I'm probably overthinking it, but I'm trying to mount the SimpleHuman horizontal paper towel holder. It turns out that the best place for it is in the middle of the inner wall (5.1 inch wide) but above a socket which is located on the bottom of the wall. The three screws are about 1.1 inch each. I'm not drilling a hole, just using a normal mechanical screwdriver. Is this a concern at all?
If you are concerned about the presence of wiring near where you are installing this, grab yourself a stud finder with "live wire" detection from your local hardware store. Entry level models are inexpensive. This way, you can find the studs and the wires. More expensive models may also detect other services (e.g. metal plumbing or gas pipes).
If you are just going to attach the holder with screws, or with the skinny little excuse for anchors usually included with these sort of things, you run the risk of the holder coming out of the wall over time, because at least one of those two mounting holes probably won't line up with a stud (unless you've got some super wide studs).
Grab yourself some drywall (plasterboard) anchors or spring toggle devices to get a better hold on the wall. The former looks like a big plastic screw, with room for another screw in the middle, and a flat tip. This is is shown in the first picture below. These bite in to the drywall (plasterboard) and get a firm grip, providing you with a rigid hole to screw in to.
The latter (spring toggle, second picture) consists of a screw with spring loaded wings that spring apart after you push them through a wall. Naming may be different in the US, but I would expect they would still be readily available. The objective here is to distribute the load of the holder (and anybody pulling on it) over a greater area to avoid ruining your wall.
Be somewhat wary of the drywall (plasterboard) anchors though if you ever want to remove the holder, as they do tend to make a mess when they come out.
I wouldn't worry too much. Modern electrical standards have wire stapled an inch and a bit back from the interior of the drywall. If your screws are less than 1.5" long, you shouldn't hit anything. If you are pre-drilling for drywall plugs, only go 5/8" in.
It's ideal (and still safe) if you get one screw into a stud. There should be one either on the left or the right side of that outlet.
Good question! Your primary goal is to assure that you do not have a screw it a wire, and become "hot" possibly electrocuting someone at an inopportune time! The secondary goal is to get a sound mechanical connection for your holder.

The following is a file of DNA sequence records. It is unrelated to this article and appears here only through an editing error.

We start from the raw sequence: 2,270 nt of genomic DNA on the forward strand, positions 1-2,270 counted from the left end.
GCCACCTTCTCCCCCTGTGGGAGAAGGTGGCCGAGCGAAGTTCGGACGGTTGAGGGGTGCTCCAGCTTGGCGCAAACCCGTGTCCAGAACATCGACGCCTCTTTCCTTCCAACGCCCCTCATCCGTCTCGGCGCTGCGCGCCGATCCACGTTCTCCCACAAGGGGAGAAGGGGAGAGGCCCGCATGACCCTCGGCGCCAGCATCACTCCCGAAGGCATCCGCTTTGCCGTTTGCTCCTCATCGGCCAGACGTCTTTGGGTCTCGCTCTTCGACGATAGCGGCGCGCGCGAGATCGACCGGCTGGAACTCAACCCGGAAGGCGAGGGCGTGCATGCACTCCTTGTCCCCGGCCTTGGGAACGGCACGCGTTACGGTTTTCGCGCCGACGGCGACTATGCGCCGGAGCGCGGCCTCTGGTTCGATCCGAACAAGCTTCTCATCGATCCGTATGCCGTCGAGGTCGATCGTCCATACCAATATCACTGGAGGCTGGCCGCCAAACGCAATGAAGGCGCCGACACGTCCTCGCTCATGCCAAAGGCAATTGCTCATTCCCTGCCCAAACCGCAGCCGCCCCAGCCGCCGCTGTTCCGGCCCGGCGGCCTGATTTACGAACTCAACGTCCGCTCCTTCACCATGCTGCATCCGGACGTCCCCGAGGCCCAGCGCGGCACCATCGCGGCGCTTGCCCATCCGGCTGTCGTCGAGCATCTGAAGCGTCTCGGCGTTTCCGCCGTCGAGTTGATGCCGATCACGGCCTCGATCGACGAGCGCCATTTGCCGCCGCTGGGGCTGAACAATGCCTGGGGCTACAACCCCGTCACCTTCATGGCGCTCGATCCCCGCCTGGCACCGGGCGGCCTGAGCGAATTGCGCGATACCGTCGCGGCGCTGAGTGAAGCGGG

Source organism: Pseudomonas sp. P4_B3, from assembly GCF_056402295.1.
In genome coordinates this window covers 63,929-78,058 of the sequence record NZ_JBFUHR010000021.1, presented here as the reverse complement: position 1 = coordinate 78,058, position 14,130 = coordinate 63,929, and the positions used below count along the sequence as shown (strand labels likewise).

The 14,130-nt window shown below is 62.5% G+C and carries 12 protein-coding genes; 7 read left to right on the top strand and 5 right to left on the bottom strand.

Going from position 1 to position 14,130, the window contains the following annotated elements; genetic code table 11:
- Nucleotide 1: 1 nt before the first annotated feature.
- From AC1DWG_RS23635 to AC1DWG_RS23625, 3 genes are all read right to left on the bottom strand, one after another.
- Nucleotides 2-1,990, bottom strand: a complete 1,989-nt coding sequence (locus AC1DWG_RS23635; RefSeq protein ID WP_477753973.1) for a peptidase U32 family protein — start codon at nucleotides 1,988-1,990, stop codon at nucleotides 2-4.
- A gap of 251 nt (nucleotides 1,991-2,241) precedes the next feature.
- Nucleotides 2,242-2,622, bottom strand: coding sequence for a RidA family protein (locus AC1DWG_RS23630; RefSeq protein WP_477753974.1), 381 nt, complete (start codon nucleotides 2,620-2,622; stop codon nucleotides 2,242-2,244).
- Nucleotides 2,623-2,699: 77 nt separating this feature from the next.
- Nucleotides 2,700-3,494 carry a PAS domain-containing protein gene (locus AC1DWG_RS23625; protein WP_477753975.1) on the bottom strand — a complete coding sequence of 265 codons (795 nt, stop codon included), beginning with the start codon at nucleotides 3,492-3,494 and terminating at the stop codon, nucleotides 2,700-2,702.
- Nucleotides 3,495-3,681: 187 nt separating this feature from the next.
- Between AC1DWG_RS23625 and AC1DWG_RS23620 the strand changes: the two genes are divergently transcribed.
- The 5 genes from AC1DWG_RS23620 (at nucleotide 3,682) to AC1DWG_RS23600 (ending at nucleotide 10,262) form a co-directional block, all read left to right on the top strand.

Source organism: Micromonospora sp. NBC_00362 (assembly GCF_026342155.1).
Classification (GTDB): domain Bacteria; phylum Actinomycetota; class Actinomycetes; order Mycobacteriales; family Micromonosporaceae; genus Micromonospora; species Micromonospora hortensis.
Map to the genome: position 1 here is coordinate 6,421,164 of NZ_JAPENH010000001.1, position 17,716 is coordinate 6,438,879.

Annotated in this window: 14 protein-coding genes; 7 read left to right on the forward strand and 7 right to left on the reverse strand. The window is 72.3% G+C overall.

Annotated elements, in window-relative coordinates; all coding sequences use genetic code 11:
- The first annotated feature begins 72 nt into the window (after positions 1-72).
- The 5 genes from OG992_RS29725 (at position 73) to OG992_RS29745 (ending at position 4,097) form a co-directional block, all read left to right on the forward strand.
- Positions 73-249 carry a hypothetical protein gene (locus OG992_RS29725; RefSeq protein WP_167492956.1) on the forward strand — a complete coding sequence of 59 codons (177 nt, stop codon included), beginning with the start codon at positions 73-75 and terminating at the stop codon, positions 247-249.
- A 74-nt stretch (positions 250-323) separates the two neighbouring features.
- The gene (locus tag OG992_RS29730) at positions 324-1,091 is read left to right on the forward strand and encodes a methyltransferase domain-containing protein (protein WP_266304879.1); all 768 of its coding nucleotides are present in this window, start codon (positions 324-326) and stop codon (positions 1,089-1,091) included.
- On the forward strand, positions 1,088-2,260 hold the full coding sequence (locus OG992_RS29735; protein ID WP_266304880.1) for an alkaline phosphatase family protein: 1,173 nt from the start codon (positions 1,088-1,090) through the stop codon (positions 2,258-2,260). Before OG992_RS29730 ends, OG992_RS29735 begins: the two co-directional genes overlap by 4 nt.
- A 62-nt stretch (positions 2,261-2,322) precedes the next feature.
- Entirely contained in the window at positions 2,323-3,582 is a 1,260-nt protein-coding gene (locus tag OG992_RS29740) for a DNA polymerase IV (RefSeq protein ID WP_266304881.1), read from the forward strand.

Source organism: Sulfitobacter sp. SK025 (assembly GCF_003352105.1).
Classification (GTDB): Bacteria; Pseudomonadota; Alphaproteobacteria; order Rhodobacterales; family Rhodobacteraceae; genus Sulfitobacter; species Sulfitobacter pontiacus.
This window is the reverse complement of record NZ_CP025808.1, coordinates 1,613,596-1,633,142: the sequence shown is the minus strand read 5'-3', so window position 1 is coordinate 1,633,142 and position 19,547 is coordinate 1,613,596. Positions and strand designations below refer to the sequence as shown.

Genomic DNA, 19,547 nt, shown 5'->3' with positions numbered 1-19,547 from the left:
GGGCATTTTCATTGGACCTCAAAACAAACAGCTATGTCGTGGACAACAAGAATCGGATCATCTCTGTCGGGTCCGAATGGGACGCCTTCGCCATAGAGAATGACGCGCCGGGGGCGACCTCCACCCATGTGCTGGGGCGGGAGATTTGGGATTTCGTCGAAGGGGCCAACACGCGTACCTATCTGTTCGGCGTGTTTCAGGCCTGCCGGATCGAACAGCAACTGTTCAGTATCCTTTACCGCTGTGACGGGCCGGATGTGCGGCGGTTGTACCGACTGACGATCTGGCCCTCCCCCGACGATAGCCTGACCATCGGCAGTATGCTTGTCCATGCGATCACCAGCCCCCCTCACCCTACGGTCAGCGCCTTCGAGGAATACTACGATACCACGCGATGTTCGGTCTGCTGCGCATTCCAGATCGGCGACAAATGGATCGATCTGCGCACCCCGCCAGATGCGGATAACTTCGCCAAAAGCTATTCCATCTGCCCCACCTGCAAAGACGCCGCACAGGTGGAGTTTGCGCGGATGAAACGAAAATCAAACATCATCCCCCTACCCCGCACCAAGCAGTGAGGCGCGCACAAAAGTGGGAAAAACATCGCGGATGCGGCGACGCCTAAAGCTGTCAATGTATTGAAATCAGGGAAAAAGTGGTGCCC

As pointed out by another poster, generally, but not all the time, there is a stud on the right or left of an outlet. Usually studs are on 16" centers, but in smaller rooms like bathrooms they may not be. A hot wire detector is a good tool to identify where wires may be, but a stud finder is a good way of detecting where the studs are. So using a stuf finder (or your knuckles rapping on the wall, and detecting sound changes), I would identify where the stud is. Then I would try to get one of your mounting screws into a stud.
For the other screw, I would consider a plastic insert that goes into the drywall, and using a screw that only protrudes 1/2 to 5/8" past your holder into the wall. That will reduce the possibility of hitting a wire.
The paranoid, who own a voltmeter, will check for any voltage on the screws relative to ground, when the job is complete. It only takes seconds, and gives confidence that someone with wet hands, and another part of their body grounded, will not get the shock of their life at some inopportune moment.
Another perspective is to think if there would ever be a risk of dropping a metal object onto a plug which is in the outlet.
If the plug isn't quite in all the way then the electrified prongs could be exposed. A metal object making contact could in the worst case lead to injury or fire. Or at least a blown breaker.
(This is one argument for why some people prefer that US-style outlets should be installed the other way around - with the ground pin at the top).
A related risk could be handling a plug with wet hands, more likely to occur near the source of paper towels. There could even be a nonzero risk from dripping water, perhaps.
In this particular situation the risk of this seems quite small at any time other than when you are installing the holder. You might drop a metal part, tool, screw, etc. So the simple precaution it to not use that outlet while you're working above it -- or at least make sure whatever's plugged in is fully inserted.